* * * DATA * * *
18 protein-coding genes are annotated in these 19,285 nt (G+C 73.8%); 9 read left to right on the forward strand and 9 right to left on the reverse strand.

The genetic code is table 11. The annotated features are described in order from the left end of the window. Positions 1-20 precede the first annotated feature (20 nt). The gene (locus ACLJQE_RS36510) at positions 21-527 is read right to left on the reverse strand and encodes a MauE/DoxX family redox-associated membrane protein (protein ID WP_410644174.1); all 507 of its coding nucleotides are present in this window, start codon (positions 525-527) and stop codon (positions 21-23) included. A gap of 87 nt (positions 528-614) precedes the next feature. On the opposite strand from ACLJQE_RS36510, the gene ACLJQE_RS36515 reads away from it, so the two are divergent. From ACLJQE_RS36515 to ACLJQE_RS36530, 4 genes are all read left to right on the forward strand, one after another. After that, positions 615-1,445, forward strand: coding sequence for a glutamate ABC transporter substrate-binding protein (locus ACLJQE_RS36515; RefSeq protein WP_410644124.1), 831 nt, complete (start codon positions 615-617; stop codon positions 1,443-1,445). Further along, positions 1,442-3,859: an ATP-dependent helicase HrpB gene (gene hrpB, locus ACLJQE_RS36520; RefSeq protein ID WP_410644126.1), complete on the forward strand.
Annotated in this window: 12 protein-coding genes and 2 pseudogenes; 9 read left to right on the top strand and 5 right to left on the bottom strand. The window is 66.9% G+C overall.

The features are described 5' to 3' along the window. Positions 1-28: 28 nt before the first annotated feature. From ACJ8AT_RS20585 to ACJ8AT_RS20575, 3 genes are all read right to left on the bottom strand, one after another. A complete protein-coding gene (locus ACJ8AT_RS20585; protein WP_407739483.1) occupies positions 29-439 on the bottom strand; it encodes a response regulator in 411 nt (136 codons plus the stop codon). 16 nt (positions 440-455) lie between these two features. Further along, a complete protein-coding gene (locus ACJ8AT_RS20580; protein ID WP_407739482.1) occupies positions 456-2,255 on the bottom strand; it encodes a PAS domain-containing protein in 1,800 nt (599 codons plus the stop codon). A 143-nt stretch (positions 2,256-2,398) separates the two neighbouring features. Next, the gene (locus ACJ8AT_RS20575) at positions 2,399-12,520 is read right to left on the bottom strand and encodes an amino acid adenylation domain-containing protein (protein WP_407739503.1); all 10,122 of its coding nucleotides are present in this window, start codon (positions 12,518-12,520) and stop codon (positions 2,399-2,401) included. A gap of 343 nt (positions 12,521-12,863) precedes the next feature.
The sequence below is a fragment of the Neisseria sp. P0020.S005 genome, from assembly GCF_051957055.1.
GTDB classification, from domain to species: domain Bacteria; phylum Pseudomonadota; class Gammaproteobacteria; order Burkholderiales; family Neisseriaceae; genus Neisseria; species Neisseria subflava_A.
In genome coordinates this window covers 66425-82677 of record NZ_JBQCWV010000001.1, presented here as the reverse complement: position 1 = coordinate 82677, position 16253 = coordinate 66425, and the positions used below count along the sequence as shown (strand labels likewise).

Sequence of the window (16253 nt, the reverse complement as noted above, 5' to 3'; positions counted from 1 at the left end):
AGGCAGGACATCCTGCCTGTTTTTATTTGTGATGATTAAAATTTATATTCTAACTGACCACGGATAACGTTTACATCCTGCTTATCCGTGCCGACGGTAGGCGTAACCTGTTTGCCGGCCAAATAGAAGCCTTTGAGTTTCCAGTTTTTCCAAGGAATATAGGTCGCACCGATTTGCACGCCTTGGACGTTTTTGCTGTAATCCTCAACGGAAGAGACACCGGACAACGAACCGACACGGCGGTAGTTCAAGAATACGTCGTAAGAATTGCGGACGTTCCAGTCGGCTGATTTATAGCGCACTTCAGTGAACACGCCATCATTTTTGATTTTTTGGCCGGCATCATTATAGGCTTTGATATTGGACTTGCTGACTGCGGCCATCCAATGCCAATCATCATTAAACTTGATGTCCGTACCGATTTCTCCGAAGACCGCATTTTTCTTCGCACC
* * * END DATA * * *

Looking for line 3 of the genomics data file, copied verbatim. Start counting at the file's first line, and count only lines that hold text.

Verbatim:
Annotated in this window: 12 protein-coding genes and 2 pseudogenes; 9 read left to right on the top strand and 5 right to left on the bottom strand. The window is 66.9% G+C overall.